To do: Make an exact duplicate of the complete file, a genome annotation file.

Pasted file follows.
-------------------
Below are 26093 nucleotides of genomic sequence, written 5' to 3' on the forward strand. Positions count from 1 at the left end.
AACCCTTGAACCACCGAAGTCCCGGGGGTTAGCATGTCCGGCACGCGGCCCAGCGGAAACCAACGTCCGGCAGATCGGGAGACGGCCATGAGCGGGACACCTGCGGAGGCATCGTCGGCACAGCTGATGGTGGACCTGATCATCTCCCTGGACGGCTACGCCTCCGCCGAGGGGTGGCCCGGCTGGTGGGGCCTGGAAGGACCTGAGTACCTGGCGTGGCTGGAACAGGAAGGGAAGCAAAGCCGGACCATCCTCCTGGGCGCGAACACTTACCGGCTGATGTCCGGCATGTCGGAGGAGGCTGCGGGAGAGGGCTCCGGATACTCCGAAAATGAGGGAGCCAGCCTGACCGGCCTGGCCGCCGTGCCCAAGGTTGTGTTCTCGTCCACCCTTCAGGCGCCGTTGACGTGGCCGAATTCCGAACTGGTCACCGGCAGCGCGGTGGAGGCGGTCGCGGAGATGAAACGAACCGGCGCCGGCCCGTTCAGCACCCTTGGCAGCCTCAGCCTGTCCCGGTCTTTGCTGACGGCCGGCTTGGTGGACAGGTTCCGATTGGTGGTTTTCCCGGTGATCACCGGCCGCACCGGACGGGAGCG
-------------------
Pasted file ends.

Below are 26093 nucleotides of genomic sequence, written 5' to 3' on the forward strand. Positions count from 1 at the left end.
AACCCTTGAACCACCGAAGTCCCGGGGGTTAGCATGTCCGGCACGCGGCCCAGCGGAAACCAACGTCCGGCAGATCGGGAGACGGCCATGAGCGGGACACCTGCGGAGGCATCGTCGGCACAGCTGATGGTGGACCTGATCATCTCCCTGGACGGCTACGCCTCCGCCGAGGGGTGGCCCGGCTGGTGGGGCCTGGAAGGACCTGAGTACCTGGCGTGGCTGGAACAGGAAGGGAAGCAAAGCCGGACCATCCTCCTGGGCGCGAACACTTACCGGCTGATGTCCGGCATGTCGGAGGAGGCTGCGGGAGAGGGCTCCGGATACTCCGAAAATGAGGGAGCCAGCCTGACCGGCCTGGCCGCCGTGCCCAAGGTTGTGTTCTCGTCCACCCTTCAGGCGCCGTTGACGTGGCCGAATTCCGAACTGGTCACCGGCAGCGCGGTGGAGGCGGTCGCGGAGATGAAACGAACCGGCGCCGGCCCGTTCAGCACCCTTGGCAGCCTCAGCCTGTCCCGGTCTTTGCTGACGGCCGGCTTGGTGGACAGGTTCCGATTGGTGGTTTTCCCGGTGATCACCGGCCGCACCGGACGGGAGCG